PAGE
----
New guidance outlines recommendations for infection control in anesthesiology
The Society for Healthcare Epidemiology of America has issued a new expert guidance on how hospitals and healthcare providers may reduce infections associated with anaesthesiology procedures and equipment in the operating room. The guidance recommends steps to improve infection prevention through increased hand hygiene, environmental disinfection, and continuous improvement plans.
“Even though the demands on anesthesia providers make infection prevention best practices more challenging, there are opportunities for improvement,” said Silvia Munoz-Price, MD, PhD, lead author of the guidance and Professor of Medicine at Froedtert & Medical College of Wisconsin. “We describe how the anesthesiology team and hospital leaders can optimize infection prevention in operating room anesthesia, and we give suggestions for the future, including the need for better equipment design.”
A growing body of research has shown that contamination in anesthesiology work areas is connected to healthcare-associated infections that put patients at risk. A survey of 49 U.S. and international facilities showed infection control policies and practices are inconsistent. A writing panel—consisting of representatives from SHEA, the American Society of Anesthesiologists (ASA), the Anesthesia Patient Safety Foundation (APSF), and the American Association of Nurse Anesthetists (AANA)—developed the guidance to establish procedures and best practices specific to anesthesia in the operating room
The key recommendations include:
Hand hygiene should be performed, at a minimum, before aseptic tasks, after removing gloves, when hands are soiled, before touching the anesthesia cart, and upon room entry and exit. The authors also suggest strategic placement of alcohol-based hand sanitizer dispensers.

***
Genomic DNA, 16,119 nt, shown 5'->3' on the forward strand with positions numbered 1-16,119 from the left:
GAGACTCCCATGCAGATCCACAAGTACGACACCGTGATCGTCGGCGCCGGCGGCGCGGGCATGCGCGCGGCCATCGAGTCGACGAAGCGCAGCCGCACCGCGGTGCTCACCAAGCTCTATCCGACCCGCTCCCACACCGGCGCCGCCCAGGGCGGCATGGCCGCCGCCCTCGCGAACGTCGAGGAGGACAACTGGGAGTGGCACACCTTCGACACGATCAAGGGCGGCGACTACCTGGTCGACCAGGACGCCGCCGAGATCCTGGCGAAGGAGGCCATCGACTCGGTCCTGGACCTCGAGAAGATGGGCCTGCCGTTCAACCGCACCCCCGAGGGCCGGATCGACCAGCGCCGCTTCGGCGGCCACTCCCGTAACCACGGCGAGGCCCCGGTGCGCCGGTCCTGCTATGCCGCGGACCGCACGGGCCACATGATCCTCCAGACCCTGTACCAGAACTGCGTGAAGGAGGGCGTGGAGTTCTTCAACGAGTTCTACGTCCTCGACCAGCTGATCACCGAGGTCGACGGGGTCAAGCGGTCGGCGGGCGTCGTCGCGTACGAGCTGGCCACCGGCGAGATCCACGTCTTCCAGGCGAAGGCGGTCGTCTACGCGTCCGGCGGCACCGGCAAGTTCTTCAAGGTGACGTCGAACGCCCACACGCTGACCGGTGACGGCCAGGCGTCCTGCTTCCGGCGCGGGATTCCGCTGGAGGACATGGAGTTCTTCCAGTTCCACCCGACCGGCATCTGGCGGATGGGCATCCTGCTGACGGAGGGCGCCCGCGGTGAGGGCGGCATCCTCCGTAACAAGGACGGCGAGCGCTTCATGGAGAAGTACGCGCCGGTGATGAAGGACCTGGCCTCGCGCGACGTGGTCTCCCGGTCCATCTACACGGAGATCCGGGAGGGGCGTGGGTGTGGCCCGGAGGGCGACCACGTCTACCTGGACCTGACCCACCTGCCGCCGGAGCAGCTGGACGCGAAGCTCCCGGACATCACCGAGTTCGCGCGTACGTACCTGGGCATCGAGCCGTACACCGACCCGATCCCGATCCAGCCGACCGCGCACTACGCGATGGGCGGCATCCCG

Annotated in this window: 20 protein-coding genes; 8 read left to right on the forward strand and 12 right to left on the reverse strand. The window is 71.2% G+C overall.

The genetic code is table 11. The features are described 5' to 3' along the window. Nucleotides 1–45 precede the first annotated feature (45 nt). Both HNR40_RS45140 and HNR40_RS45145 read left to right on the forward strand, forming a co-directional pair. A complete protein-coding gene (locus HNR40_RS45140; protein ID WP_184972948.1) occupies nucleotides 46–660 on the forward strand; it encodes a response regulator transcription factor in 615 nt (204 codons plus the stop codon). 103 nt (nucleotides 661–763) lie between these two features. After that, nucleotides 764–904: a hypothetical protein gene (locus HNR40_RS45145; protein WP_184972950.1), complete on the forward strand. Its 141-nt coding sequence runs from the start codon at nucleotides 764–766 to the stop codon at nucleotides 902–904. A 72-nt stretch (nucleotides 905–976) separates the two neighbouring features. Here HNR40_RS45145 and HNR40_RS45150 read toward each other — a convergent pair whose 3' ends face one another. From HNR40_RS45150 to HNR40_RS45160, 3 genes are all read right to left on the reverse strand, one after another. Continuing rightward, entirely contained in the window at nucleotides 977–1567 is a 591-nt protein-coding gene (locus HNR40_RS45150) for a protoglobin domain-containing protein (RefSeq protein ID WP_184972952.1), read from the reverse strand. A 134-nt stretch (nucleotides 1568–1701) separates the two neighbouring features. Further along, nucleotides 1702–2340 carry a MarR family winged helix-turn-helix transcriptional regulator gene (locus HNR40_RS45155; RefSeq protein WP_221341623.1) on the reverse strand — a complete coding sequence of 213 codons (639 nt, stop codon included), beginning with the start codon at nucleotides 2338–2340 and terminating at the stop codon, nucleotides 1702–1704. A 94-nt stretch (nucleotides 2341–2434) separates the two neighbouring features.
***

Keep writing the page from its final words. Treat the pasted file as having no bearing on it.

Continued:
During airway management, the authors suggest the use of double gloves so one layer can be removed when contamination is likely and the procedure moves too quickly to perform hand hygiene. The report also recommends high-level disinfection of reusable laryngoscope handles or adoption of single-use laryngoscopes.
For environmental disinfection, the guidance recommends disinfecting high-touch surfaces on the anesthesia machines, as well as keyboards, monitors and other items in work areas in between surgeries, while also exploring the use of disposable covers and re-engineering of the work surfaces to facilitate quick decontamination in what is often a short window of time.
IV drug injection recommendations include using syringes and vials for only one patient; and that injection ports and vial stoppers should only be accessed after disinfection.
The authors suggest that implementation of the recommendations requires multi-level collaboration within the hospital, regular monitoring, and evaluation of infection prevention practices with regular feedback for providers as well as clarity in expectations about behaviours. According to the guidance, leadership should define goals, remove barriers to infection prevention, and empower practitioners to meet standards.
ASA President Linda Mason, MD, FASA, said the collaboration between anesthesiology and infection prevention is critical to patient safety: “These guidelines address the evidence base for infection prevention while taking into account the realities of the operating room and the complexities involved in providing anesthesia services.” ASA supports local hospital-level discussions and decision-making regarding the use of laryngoscopes, including disinfection procedures per the manufacturer’s recommendations or use of disposable tools, and emphasizes that practices and local administrators should follow any and all updates to the U.S. Pharmacopeia Chapter, expected in the coming months.